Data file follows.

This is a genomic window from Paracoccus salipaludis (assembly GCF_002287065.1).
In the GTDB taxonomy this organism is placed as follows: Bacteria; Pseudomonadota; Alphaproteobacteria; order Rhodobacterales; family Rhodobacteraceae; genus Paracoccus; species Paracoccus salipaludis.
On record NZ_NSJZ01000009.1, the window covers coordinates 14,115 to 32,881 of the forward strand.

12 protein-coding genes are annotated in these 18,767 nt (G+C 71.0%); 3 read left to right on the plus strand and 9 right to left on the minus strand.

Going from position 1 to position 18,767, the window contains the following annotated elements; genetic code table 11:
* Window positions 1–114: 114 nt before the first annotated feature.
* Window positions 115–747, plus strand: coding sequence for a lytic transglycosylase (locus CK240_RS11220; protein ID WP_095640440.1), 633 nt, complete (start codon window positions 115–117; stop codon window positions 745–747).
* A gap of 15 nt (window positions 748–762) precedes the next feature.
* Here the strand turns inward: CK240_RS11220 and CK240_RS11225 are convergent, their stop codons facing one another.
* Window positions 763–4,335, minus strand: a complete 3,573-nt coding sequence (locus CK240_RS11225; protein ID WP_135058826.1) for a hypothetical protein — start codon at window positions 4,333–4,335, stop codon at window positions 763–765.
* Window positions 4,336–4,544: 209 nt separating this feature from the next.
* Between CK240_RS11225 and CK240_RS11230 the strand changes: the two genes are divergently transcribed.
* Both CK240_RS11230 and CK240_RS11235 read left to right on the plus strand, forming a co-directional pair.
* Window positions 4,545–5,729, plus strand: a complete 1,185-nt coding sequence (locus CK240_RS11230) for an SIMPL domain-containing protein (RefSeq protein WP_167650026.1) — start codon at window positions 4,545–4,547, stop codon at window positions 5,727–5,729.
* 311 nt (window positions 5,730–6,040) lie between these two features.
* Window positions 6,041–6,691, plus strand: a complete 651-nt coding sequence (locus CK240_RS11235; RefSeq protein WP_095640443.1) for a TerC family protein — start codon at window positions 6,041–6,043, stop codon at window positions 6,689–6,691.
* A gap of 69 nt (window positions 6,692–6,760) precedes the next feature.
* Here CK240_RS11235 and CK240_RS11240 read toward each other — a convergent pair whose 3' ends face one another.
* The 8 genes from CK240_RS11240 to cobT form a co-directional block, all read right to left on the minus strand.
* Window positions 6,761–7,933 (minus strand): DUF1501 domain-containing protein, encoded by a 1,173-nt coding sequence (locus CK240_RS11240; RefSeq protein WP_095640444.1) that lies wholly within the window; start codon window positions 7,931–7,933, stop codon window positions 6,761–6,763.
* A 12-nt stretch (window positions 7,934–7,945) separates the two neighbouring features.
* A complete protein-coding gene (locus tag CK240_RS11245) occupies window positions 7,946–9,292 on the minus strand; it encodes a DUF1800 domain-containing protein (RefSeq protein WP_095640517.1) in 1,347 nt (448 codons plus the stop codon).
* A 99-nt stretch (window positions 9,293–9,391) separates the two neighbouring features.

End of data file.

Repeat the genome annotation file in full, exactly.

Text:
This is a genomic window from Paracoccus salipaludis (assembly GCF_002287065.1).
In the GTDB taxonomy this organism is placed as follows: Bacteria; Pseudomonadota; Alphaproteobacteria; order Rhodobacterales; family Rhodobacteraceae; genus Paracoccus; species Paracoccus salipaludis.
On record NZ_NSJZ01000009.1, the window covers coordinates 14,115 to 32,881 of the forward strand.

12 protein-coding genes are annotated in these 18,767 nt (G+C 71.0%); 3 read left to right on the plus strand and 9 right to left on the minus strand.

Going from position 1 to position 18,767, the window contains the following annotated elements; genetic code table 11:
* Window positions 1–114: 114 nt before the first annotated feature.
* Window positions 115–747, plus strand: coding sequence for a lytic transglycosylase (locus CK240_RS11220; protein ID WP_095640440.1), 633 nt, complete (start codon window positions 115–117; stop codon window positions 745–747).
* A gap of 15 nt (window positions 748–762) precedes the next feature.
* Here the strand turns inward: CK240_RS11220 and CK240_RS11225 are convergent, their stop codons facing one another.
* Window positions 763–4,335, minus strand: a complete 3,573-nt coding sequence (locus CK240_RS11225; protein ID WP_135058826.1) for a hypothetical protein — start codon at window positions 4,333–4,335, stop codon at window positions 763–765.
* Window positions 4,336–4,544: 209 nt separating this feature from the next.
* Between CK240_RS11225 and CK240_RS11230 the strand changes: the two genes are divergently transcribed.
* Both CK240_RS11230 and CK240_RS11235 read left to right on the plus strand, forming a co-directional pair.
* Window positions 4,545–5,729, plus strand: a complete 1,185-nt coding sequence (locus CK240_RS11230) for an SIMPL domain-containing protein (RefSeq protein WP_167650026.1) — start codon at window positions 4,545–4,547, stop codon at window positions 5,727–5,729.
* 311 nt (window positions 5,730–6,040) lie between these two features.
* Window positions 6,041–6,691, plus strand: a complete 651-nt coding sequence (locus CK240_RS11235; RefSeq protein WP_095640443.1) for a TerC family protein — start codon at window positions 6,041–6,043, stop codon at window positions 6,689–6,691.
* A gap of 69 nt (window positions 6,692–6,760) precedes the next feature.
* Here CK240_RS11235 and CK240_RS11240 read toward each other — a convergent pair whose 3' ends face one another.
* The 8 genes from CK240_RS11240 to cobT form a co-directional block, all read right to left on the minus strand.
* Window positions 6,761–7,933 (minus strand): DUF1501 domain-containing protein, encoded by a 1,173-nt coding sequence (locus CK240_RS11240; RefSeq protein WP_095640444.1) that lies wholly within the window; start codon window positions 7,931–7,933, stop codon window positions 6,761–6,763.
* A 12-nt stretch (window positions 7,934–7,945) separates the two neighbouring features.
* A complete protein-coding gene (locus tag CK240_RS11245) occupies window positions 7,946–9,292 on the minus strand; it encodes a DUF1800 domain-containing protein (RefSeq protein WP_095640517.1) in 1,347 nt (448 codons plus the stop codon).
* A 99-nt stretch (window positions 9,293–9,391) separates the two neighbouring features.